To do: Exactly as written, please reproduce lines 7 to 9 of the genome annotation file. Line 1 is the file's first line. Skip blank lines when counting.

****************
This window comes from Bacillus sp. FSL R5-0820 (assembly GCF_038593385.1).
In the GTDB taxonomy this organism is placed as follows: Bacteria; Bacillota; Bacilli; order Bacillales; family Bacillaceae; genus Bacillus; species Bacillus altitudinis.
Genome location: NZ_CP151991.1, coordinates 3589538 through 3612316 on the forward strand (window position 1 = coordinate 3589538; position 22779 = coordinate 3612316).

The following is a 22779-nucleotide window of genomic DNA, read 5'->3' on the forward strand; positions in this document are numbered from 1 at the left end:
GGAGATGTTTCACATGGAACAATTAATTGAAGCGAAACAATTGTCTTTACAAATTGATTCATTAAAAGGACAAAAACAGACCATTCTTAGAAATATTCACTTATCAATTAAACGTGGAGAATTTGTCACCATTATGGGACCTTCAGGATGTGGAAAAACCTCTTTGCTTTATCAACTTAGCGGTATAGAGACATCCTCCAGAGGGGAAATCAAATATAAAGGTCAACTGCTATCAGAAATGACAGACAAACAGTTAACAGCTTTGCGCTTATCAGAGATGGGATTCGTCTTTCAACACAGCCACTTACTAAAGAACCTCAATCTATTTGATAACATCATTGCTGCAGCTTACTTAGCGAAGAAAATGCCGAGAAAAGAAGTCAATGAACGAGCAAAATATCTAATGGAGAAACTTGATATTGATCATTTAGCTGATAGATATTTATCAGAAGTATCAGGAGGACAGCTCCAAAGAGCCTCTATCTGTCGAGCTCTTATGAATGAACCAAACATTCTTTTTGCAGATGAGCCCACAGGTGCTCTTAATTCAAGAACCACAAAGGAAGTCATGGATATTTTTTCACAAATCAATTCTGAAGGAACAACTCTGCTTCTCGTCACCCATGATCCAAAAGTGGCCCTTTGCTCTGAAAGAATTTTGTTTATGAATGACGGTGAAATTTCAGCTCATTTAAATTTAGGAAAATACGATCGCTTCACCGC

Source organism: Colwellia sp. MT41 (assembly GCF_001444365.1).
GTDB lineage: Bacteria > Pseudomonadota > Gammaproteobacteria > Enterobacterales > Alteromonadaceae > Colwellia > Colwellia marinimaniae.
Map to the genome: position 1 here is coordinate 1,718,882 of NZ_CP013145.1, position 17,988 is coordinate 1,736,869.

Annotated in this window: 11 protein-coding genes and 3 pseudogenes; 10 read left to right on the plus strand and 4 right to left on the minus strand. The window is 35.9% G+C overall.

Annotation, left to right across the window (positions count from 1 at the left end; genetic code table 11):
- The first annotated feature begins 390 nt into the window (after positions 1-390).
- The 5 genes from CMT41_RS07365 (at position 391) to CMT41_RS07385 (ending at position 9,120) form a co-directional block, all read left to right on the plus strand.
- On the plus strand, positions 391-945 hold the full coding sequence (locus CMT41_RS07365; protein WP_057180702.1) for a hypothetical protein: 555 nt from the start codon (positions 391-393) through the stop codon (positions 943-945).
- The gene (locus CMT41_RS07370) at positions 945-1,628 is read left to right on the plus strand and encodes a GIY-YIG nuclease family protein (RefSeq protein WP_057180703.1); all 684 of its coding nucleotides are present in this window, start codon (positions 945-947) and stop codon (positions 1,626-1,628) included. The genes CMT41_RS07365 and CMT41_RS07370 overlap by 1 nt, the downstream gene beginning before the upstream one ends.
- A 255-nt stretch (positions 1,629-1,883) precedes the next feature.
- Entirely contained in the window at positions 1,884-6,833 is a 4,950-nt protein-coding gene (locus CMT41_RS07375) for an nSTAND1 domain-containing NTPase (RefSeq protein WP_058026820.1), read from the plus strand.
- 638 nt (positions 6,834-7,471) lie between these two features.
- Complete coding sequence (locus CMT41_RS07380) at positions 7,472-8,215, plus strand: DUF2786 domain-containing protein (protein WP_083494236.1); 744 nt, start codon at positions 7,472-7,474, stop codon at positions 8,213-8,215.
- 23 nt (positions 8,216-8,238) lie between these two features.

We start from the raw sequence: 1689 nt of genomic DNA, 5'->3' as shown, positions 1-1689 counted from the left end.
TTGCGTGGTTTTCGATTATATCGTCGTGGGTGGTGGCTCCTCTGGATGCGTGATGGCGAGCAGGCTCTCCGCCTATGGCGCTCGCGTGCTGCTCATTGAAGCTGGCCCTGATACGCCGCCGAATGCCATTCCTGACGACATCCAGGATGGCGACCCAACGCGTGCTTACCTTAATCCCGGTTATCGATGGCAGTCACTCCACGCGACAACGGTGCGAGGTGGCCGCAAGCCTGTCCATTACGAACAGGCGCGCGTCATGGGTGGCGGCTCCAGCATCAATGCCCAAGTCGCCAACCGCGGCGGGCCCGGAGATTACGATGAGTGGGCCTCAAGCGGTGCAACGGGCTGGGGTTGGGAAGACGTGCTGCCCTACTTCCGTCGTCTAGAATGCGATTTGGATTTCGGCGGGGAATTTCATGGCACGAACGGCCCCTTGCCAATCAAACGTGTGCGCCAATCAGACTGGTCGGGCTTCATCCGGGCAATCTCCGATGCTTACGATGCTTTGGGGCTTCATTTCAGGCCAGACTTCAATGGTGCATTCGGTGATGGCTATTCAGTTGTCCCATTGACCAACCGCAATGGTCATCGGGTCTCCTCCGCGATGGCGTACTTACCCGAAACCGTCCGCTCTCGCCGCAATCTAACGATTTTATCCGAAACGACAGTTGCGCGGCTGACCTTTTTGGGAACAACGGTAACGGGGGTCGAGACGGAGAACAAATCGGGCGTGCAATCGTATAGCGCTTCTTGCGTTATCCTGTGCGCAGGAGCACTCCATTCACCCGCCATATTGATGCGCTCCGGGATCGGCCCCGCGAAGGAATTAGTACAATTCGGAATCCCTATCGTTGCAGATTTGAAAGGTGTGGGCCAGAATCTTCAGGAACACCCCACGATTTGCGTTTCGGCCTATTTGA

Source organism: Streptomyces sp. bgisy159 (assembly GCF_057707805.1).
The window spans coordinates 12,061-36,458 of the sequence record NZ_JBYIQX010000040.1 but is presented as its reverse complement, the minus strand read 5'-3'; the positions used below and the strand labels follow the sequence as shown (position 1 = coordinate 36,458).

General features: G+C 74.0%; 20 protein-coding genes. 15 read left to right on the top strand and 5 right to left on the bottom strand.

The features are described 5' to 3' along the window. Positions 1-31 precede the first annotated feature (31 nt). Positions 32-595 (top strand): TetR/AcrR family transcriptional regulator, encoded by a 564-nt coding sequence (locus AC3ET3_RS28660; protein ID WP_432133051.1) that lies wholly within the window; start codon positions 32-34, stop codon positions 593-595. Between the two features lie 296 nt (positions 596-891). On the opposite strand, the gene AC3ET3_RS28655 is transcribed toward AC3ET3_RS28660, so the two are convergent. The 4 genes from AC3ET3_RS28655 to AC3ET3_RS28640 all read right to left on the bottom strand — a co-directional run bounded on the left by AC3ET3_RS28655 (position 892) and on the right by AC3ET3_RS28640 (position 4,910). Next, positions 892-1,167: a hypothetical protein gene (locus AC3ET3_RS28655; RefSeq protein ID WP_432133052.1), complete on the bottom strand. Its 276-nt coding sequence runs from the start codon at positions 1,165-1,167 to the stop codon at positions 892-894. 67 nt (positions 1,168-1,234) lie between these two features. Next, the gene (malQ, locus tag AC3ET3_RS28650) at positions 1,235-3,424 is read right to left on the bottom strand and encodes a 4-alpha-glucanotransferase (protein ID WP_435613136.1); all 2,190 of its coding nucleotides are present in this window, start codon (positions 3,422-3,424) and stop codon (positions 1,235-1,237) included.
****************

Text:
GTDB lineage: Bacteria > Pseudomonadota > Gammaproteobacteria > Enterobacterales > Alteromonadaceae > Colwellia > Colwellia marinimaniae.
Map to the genome: position 1 here is coordinate 1,718,882 of NZ_CP013145.1, position 17,988 is coordinate 1,736,869.

Annotated in this window: 11 protein-coding genes and 3 pseudogenes; 10 read left to right on the plus strand and 4 right to left on the minus strand. The window is 35.9% G+C overall.